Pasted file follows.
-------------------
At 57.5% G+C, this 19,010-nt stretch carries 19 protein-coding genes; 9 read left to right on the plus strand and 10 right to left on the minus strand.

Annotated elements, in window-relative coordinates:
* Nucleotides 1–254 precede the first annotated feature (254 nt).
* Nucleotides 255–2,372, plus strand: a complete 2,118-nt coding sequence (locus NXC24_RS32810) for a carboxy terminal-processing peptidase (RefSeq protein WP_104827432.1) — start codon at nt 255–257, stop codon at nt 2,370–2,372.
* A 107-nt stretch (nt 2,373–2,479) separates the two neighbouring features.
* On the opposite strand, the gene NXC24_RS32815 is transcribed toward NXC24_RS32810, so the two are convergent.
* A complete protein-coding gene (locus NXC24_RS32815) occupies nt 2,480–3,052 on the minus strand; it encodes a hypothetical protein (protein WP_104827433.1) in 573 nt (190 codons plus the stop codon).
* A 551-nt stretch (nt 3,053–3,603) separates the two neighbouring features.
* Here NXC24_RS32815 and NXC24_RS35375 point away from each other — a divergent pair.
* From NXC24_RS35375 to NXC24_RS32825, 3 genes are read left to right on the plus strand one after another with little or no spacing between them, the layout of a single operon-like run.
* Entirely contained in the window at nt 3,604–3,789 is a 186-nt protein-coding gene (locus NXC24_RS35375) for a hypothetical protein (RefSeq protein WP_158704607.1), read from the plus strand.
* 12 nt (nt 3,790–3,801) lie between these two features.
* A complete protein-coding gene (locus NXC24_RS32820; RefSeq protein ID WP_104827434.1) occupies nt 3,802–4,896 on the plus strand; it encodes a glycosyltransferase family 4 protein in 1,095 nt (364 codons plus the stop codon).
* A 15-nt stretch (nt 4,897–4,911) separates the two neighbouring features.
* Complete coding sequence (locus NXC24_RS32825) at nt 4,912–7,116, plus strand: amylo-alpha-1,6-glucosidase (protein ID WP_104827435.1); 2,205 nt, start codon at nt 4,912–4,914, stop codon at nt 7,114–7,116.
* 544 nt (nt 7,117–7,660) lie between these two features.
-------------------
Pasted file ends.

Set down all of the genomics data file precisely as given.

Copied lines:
At 57.5% G+C, this 19,010-nt stretch carries 19 protein-coding genes; 9 read left to right on the plus strand and 10 right to left on the minus strand.

Annotated elements, in window-relative coordinates:
* Nucleotides 1–254 precede the first annotated feature (254 nt).
* Nucleotides 255–2,372, plus strand: a complete 2,118-nt coding sequence (locus NXC24_RS32810) for a carboxy terminal-processing peptidase (RefSeq protein WP_104827432.1) — start codon at nt 255–257, stop codon at nt 2,370–2,372.
* A 107-nt stretch (nt 2,373–2,479) separates the two neighbouring features.
* On the opposite strand, the gene NXC24_RS32815 is transcribed toward NXC24_RS32810, so the two are convergent.
* A complete protein-coding gene (locus NXC24_RS32815) occupies nt 2,480–3,052 on the minus strand; it encodes a hypothetical protein (protein WP_104827433.1) in 573 nt (190 codons plus the stop codon).
* A 551-nt stretch (nt 3,053–3,603) separates the two neighbouring features.
* Here NXC24_RS32815 and NXC24_RS35375 point away from each other — a divergent pair.
* From NXC24_RS35375 to NXC24_RS32825, 3 genes are read left to right on the plus strand one after another with little or no spacing between them, the layout of a single operon-like run.
* Entirely contained in the window at nt 3,604–3,789 is a 186-nt protein-coding gene (locus NXC24_RS35375) for a hypothetical protein (RefSeq protein WP_158704607.1), read from the plus strand.
* 12 nt (nt 3,790–3,801) lie between these two features.
* A complete protein-coding gene (locus NXC24_RS32820; RefSeq protein ID WP_104827434.1) occupies nt 3,802–4,896 on the plus strand; it encodes a glycosyltransferase family 4 protein in 1,095 nt (364 codons plus the stop codon).
* A 15-nt stretch (nt 4,897–4,911) separates the two neighbouring features.
* Complete coding sequence (locus NXC24_RS32825) at nt 4,912–7,116, plus strand: amylo-alpha-1,6-glucosidase (protein ID WP_104827435.1); 2,205 nt, start codon at nt 4,912–4,914, stop codon at nt 7,114–7,116.
* 544 nt (nt 7,117–7,660) lie between these two features.